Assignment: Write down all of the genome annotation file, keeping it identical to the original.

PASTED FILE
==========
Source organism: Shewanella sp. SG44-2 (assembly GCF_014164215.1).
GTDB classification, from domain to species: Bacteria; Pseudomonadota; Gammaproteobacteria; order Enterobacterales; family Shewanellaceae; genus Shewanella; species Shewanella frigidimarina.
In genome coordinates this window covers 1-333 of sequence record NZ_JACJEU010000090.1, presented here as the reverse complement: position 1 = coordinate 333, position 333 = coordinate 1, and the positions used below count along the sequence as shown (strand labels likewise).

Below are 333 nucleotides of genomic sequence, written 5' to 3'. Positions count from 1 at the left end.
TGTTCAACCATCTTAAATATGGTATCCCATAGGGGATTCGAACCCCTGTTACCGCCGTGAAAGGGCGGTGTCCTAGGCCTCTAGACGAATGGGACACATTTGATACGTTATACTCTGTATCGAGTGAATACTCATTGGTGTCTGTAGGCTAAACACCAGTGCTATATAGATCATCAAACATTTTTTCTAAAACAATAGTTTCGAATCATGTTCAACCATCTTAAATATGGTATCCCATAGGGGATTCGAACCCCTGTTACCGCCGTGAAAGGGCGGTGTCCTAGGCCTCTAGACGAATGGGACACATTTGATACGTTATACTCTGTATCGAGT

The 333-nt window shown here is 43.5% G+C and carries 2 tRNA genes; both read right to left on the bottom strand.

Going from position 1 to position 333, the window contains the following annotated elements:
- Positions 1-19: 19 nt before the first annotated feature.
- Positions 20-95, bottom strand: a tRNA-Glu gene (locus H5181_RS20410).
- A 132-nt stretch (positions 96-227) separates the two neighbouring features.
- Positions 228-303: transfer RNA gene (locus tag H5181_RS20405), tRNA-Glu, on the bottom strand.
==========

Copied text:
Source organism: Shewanella sp. SG44-2 (assembly GCF_014164215.1).
GTDB classification, from domain to species: Bacteria; Pseudomonadota; Gammaproteobacteria; order Enterobacterales; family Shewanellaceae; genus Shewanella; species Shewanella frigidimarina.
In genome coordinates this window covers 1-333 of sequence record NZ_JACJEU010000090.1, presented here as the reverse complement: position 1 = coordinate 333, position 333 = coordinate 1, and the positions used below count along the sequence as shown (strand labels likewise).

Below are 333 nucleotides of genomic sequence, written 5' to 3'. Positions count from 1 at the left end.
TGTTCAACCATCTTAAATATGGTATCCCATAGGGGATTCGAACCCCTGTTACCGCCGTGAAAGGGCGGTGTCCTAGGCCTCTAGACGAATGGGACACATTTGATACGTTATACTCTGTATCGAGTGAATACTCATTGGTGTCTGTAGGCTAAACACCAGTGCTATATAGATCATCAAACATTTTTTCTAAAACAATAGTTTCGAATCATGTTCAACCATCTTAAATATGGTATCCCATAGGGGATTCGAACCCCTGTTACCGCCGTGAAAGGGCGGTGTCCTAGGCCTCTAGACGAATGGGACACATTTGATACGTTATACTCTGTATCGAGT

The 333-nt window shown here is 43.5% G+C and carries 2 tRNA genes; both read right to left on the bottom strand.

Going from position 1 to position 333, the window contains the following annotated elements:
- Positions 1-19: 19 nt before the first annotated feature.
- Positions 20-95, bottom strand: a tRNA-Glu gene (locus H5181_RS20410).
- A 132-nt stretch (positions 96-227) separates the two neighbouring features.
- Positions 228-303: transfer RNA gene (locus tag H5181_RS20405), tRNA-Glu, on the bottom strand.